In the interest of full disclosure, I did not find this issue in the quarter bin. In fact, it was mailed to me for free when the order I had for another comic from somewhere online was delayed. I didn’t really notice the delay, so this free issue was just a happy surprise. Moreover, with a 25-cent cover price, it totally counts for the MMQB.
The Inhumans are a race, mostly of cousins, who each semi-evolve to their next stage of being from exposure to Terigan mist, which, sadly, isn’t a fragrance available from Irish Spring. Yet. They first appeared in Fantastic Four, and have gone on to be important characters in the Marvel Universe, though usually somewhat in the background.
This issue, #4 of their bi-monthly run from 1975 – 1977, features the menace known as Shatterstar. No, not that Shatterstar. This is a Kree warrior, and he kind of looks like a leftover Green Lantern villain with this rainbow color wheel on his chest. Either way, the cover is a bright mishmash of blues, yellows, and reds, and to me screams “comic book”. The art is by George Perez, and over the course of the book it’s all pretty good. Our story follows Shatterstar, as he battles the silent Black Bolt. Throughout this issue, because of Black Bolt’s inability to speak, there’s a more pronounced reliance on the narrator, and it tends to lend the story a little bit of gravitas, as if this is a tale being recounted to the reader, rather than characters driving their own exposition. In the end, another Kree, friendly to the Inhumans, tells them Shatterstar is his son, taken away from him at a young age to be experimented upon and turned into a heartless warrior who ends up killing his own mother. The battle between Black Bolt and Shatterstar takes place in New York City, drawing the ire of the “normal” humans below. In the end, when Black Bolt shows Shatterstar and his father mercy, the humans remark that they could stand to act a bit more like the Inhumans, more…human.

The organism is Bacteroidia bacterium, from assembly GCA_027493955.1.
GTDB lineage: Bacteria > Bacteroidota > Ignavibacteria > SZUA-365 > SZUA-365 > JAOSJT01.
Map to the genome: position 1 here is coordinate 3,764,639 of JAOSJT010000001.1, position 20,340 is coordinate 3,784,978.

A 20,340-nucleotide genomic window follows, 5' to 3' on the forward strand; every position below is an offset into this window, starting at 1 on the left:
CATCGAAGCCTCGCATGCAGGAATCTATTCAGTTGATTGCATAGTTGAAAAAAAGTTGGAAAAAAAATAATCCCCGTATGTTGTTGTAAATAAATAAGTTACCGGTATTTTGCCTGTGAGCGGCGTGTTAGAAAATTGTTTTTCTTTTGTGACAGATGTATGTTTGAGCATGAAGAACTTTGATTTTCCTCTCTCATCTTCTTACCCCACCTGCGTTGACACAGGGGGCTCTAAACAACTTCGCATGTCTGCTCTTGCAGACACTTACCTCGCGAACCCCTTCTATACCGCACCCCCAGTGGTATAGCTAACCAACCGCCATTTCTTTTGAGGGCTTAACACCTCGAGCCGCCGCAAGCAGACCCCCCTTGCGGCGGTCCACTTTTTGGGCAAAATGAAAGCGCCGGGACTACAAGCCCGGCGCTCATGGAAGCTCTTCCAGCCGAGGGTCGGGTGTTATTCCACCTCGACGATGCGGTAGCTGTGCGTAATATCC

Black Bolt always looks like a badass in battle, with no quips or silly dialogue, just silent determination and the weight of a kingdom on his shoulders. Moreover, the small attempt at displaying “this is an opportunity to learn a lesson” with the citizens below first chastising the Inhumans then praising them could be too much, but it’s so brief that it only gives the illusion of depth and at least doesn’t get too heavy handed. So for a free random back issue, I’d say…not bad, and has me intrigued about other issues from the Inhumans’ series.